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Alec Baldwin Announces Settlement with Family of Slain Cinematographer Halyna Hutchins - 'Rust' to Resume Filming

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The family of cinematographer Halyna Hutchins, who was shot and killed by actor Alec Baldwin in an accident on the set of the Western movie “Rust” in October, have reached a settlement in their wrongful-death lawsuit against the movie’s producers, one of them being Baldwin.

“We are pleased to announce today the settlement of the civil case filed on behalf of the family of cinematographer Halyna Hutchins. Throughout this difficult process, everyone has maintained the specific desire to do what is best for Halyna’s son. We are grateful to everyone who contributed to the resolution of this tragic and painful situation,” Baldwin wrote in an Instagram post on Wednesday.

Hutchins’ family filed the lawsuit on Feb. 15 after she was shot with a prop gun that was said to be “cold” and was given to Baldwin, Deadline reported.

Under the terms of the settlement, “Rust” will resume production in January with Hutchins’ husband, Matthew, as an executive producer.

“We have reached a settlement, subject to court approval, for our wrongful death case against the producers of Rust, including Alec Baldwin and Rust Movie Productions, LLC. As part of that settlement, our case will be dismissed,” Hutchins said on Wednesday as the settlement was announced, according to Deadline.

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“The filming of Rust, which I will now executive produce, will resume with all the original principal players on board in January 2023,” he said.

“I have no interest in engaging in recriminations or attribution of blame. … All of us believe Halyna’s death was a terrible accident. I am grateful that the producers and the entertainment community have come together to pay tribute to Halyna’s final work.”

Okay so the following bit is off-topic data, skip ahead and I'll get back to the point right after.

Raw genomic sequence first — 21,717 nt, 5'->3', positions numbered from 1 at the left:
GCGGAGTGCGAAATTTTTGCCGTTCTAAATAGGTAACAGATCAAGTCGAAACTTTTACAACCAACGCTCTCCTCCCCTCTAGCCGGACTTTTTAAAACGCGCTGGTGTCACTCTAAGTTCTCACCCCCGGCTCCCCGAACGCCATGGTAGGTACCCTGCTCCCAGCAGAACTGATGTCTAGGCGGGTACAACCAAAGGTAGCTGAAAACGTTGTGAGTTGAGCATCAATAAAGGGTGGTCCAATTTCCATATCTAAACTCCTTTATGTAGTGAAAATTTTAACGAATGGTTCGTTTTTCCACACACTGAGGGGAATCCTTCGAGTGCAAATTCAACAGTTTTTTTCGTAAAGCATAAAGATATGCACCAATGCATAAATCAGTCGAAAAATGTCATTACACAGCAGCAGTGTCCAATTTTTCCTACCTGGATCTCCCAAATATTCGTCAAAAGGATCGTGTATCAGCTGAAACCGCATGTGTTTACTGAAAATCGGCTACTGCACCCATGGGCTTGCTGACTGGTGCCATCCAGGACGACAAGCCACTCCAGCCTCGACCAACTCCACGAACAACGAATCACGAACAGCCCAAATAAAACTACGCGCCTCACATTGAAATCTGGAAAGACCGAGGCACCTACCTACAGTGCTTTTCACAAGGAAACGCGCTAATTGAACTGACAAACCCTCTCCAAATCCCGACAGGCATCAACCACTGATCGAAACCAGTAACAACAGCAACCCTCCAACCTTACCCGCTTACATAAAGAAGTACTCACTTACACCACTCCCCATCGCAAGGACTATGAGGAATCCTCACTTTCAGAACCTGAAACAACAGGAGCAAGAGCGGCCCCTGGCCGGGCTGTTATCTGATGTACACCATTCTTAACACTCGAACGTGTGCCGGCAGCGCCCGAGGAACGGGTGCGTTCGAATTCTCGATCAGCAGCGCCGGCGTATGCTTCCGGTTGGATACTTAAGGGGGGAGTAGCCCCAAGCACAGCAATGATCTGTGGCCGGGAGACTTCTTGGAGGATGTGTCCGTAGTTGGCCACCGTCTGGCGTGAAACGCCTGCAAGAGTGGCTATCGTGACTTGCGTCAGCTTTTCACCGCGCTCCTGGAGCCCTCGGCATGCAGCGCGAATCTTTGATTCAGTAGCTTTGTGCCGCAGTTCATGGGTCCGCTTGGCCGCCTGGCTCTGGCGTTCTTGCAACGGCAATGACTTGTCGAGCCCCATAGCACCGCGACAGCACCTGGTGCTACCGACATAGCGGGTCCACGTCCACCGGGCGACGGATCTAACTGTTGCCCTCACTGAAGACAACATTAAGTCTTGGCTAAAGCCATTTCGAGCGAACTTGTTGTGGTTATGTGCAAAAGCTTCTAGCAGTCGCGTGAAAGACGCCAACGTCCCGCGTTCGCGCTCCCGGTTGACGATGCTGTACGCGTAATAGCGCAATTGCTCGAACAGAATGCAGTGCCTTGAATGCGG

The original director of “Rust,” Joel Souza, will return in that role, The New York Times reported.

Souza said in a statement he was thankful to be able to finish the film in honor of the cinematographer.

“Those of us who were lucky enough to have spent time with Halyna knew her to be exceedingly talented, kind, creative, and a source of incredible positive energy,” he said, according to Deadline. “I only wish the world had gotten to know her under different circumstances, as it surely would have through her amazing work.

“In my own attempts to heal, any decision to return to finish directing the film could only make sense for me if it was done with the involvement of Matt and the Hutchins family.

“Though certainly bittersweet, I am pleased that together, we will now complete what Halyna and I started. My every effort on this film will be devoted to honoring Halyna’s legacy and making her proud. It is a privilege to see this through on her behalf.”

The production company’s legal team indicated that it was gratified with the settlement and the decision to move forward with the film.

“We are pleased the parties came together to resolve this matter, which, subject to court approval, marks an important step forward in celebrating Halyna’s life and honoring her work,” Melina Spadone, the attorney for Rust Movie Productions LLC, said, according to Deadline.

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The lawyers for Hutchins’ family did not relay any other details concerning the settlement, the Times reported.

Though they announced the settlement with the producers, including Baldwin, others involved in the production were also named in the original lawsuit.

According to the Times, they include armorer Hannah Gutierrez-Reed, first assistant director Dave Halls and gun and ammunition supplier Seth Kenney.

There are also still ongoing investigations connected to the cinematographer’s death, Deadline reported.

The Santa Fe Sheriff’s Office in New Mexico has been investigating the events and is expected to hand over its finding to District Attorney Mary Carmack-Altwies soon, the report said.

Baldwin has blamed others on set for Hutchins’ death and repeatedly claimed he didn’t pull the trigger to fire the fatal shot.

An FBI forensics report, however, concluded the gun could not have been fired without the trigger being pulled.

This article appeared originally on The Western Journal.

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